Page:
After spike, gasoline prices hold steady in Pittsburgh




Average gasoline prices in the Pittsburgh region increased one cent over the last week and sit at $2.89 a gallon, according to price-tracking website GasBuddy.

The last week was a return to normalcy for Pittsburgh gasoline market after a 24-cent increase recorded from Aug. 29 to Sept. 5 — the largest weekly spike in the region recorded since GasBuddy began keeping detailed data in 2007. The spike came as Hurricane Harvey slammed the Houston area, temporarily knocking out refineries that produce roughly 25 percent of the country’s gasoline.  

The Gulf Coast refineries appeared to recover and start up within a few days of the storm’s passing, keeping prices from increasing further. Nationally, gasoline prices inched up 2 cents a gallon in the last week to average $2.68 a gallon.

“The effects (of Hurricane Harvey) are finally starting to weaken as refineries return to production and fuel begins to flow once again from many Houston refineries,” Patrick DeHaan, senior petroleum analyst for GasBuddy, wrote in the website’s weekly media release.

Even with Hurricane Irma this week ravaging Florida and crawling up the East Coast, gasoline prices are expected to begin to fall back to pre-Harvey levels. 

Gasoline prices can fall at the end of summer as demand from motorists falls off and global crude oil prices — the largest factor in the price of U.S. gasoline — show no sign of rising. The global crude oil benchmark fell 1 percent on Monday to $53.22. 

“Motorists shouldn't expect to see any impact from Irma on gasoline prices due to the path being a considerable distance from sensitive areas of the energy sector,” Mr. DeHaan wrote. “With summer driving season now over, motorists stand to benefit from falling demand, which will help refineries bring gasoline inventories back to normal and thus gas prices.”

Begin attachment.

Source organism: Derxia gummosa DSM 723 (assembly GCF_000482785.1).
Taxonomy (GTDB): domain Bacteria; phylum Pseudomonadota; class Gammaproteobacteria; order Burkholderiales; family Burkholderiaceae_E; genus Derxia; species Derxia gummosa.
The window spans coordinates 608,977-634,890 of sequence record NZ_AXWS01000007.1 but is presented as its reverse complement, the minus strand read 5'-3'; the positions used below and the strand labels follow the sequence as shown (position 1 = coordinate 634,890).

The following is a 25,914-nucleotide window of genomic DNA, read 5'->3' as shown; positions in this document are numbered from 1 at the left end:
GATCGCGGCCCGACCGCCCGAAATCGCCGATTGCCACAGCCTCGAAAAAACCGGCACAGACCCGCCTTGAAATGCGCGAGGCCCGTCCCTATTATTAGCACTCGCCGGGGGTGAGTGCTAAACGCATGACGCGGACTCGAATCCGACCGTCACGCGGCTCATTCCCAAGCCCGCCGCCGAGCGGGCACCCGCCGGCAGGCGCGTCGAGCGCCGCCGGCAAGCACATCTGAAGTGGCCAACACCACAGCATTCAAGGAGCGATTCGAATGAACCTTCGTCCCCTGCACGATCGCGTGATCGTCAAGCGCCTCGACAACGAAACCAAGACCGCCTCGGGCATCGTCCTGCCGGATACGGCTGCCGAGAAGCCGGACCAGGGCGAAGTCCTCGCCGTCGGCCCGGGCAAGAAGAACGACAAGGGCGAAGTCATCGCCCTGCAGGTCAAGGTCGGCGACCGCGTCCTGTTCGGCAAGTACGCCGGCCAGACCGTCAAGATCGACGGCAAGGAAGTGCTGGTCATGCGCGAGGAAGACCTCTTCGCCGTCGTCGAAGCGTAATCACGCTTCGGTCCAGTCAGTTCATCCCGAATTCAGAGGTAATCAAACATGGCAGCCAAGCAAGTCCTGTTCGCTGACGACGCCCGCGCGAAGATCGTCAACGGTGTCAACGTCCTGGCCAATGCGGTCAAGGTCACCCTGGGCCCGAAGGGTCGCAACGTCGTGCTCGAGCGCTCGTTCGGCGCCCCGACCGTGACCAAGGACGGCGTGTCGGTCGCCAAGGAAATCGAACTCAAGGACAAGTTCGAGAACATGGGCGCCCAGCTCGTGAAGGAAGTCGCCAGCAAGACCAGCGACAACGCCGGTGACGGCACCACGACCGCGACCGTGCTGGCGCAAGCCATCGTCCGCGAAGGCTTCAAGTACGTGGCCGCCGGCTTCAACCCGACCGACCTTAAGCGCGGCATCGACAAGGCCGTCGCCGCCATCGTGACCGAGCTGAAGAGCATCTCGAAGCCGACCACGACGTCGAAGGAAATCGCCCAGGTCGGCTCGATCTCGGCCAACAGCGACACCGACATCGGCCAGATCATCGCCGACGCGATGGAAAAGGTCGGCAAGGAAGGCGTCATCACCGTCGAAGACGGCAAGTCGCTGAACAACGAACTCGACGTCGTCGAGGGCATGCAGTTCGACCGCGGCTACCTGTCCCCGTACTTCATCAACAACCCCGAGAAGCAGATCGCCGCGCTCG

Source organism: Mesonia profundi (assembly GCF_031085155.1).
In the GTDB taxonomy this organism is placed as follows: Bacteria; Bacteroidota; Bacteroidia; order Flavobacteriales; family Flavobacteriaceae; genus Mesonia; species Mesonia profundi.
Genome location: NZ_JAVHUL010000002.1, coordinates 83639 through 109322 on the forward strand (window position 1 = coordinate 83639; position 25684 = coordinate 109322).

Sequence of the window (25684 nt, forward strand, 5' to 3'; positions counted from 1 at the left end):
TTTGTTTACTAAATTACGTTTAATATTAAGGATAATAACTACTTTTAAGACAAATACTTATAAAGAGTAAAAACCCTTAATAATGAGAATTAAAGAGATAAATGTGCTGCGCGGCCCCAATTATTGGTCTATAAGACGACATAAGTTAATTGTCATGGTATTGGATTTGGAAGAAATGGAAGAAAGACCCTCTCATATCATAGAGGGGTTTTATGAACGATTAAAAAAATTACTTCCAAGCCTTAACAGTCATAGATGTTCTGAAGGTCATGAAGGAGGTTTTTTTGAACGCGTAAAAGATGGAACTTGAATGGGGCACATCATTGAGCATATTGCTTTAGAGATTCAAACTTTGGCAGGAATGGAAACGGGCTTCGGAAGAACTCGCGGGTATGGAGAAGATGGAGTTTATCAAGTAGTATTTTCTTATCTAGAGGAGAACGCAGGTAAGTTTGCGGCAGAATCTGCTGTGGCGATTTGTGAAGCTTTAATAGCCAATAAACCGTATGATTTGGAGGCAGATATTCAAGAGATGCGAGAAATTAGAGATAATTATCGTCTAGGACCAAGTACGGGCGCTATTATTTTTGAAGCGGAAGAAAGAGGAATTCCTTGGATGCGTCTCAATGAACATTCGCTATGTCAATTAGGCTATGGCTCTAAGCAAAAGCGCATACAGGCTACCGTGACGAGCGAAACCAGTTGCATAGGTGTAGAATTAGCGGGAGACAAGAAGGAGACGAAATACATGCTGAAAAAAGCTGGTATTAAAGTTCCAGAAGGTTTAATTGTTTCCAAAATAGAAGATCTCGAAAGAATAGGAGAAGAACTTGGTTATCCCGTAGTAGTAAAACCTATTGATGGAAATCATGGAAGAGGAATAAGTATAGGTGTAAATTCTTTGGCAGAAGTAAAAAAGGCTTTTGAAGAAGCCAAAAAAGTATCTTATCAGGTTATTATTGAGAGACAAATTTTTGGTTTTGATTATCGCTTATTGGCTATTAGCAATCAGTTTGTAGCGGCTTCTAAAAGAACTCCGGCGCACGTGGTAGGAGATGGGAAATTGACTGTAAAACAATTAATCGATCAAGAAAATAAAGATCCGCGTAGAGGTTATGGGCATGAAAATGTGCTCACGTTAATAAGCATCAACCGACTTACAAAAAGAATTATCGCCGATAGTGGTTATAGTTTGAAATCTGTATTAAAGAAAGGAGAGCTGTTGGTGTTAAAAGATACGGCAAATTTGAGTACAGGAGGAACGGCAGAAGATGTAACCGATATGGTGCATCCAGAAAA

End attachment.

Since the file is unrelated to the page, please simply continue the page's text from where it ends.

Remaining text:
Even with the spike from Hurricane Harvey, Pittsburgh-area prices have stayed relatively flat in 2017.

Most years, seasonal pressures push up gasoline prices during the spring and summer months as demand from motorists rises with warmer weather. Last year, Pittsburgh-area prices rose 73 cents during the spring and summer months.

This year, gasoline has increased 35 cents since February — and most of that was gained in the last two weeks.

Compared with previous years, the region’s pumps are on average 52 cents more expensive than this time one year ago; 36 cents more expensive than this time in 2015; and 65 cents cheaper than this time in 2014.

Daniel Moore: dmoore@post-gazette.com, 412-263-2743 and Twitter @PGdanielmoore.

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